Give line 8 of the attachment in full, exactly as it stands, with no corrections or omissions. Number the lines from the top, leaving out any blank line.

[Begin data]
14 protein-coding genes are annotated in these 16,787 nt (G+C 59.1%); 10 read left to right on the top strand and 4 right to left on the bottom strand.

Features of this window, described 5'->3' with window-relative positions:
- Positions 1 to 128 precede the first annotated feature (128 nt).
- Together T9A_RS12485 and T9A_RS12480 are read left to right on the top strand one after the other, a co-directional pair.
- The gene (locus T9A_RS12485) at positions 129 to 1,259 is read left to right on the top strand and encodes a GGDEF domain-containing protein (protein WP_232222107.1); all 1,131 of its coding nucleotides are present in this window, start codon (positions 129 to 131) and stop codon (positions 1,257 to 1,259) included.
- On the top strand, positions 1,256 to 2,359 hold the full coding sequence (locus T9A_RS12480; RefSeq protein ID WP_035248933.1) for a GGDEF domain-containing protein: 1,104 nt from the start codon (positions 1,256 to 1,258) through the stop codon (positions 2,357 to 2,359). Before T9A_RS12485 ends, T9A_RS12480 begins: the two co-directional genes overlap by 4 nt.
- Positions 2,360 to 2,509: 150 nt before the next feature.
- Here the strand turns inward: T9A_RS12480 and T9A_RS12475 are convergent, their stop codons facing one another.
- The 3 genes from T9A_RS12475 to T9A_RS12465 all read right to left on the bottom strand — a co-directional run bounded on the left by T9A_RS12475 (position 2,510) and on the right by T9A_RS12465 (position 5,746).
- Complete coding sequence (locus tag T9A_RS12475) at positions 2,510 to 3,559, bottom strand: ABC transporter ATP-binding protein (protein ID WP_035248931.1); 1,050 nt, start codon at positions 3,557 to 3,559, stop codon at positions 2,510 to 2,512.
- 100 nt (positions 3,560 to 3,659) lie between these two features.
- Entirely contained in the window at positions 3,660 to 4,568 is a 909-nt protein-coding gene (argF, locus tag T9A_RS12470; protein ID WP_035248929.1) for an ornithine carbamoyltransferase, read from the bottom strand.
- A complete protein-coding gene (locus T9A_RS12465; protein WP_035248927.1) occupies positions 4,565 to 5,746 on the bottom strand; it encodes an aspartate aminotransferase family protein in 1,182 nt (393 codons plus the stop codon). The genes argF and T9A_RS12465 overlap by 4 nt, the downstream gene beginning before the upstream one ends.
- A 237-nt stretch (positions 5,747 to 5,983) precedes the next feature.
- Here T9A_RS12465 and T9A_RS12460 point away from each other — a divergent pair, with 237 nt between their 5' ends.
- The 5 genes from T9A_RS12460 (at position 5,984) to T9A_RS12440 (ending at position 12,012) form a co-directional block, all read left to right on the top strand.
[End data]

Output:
- Here the strand turns inward: T9A_RS12480 and T9A_RS12475 are convergent, their stop codons facing one another.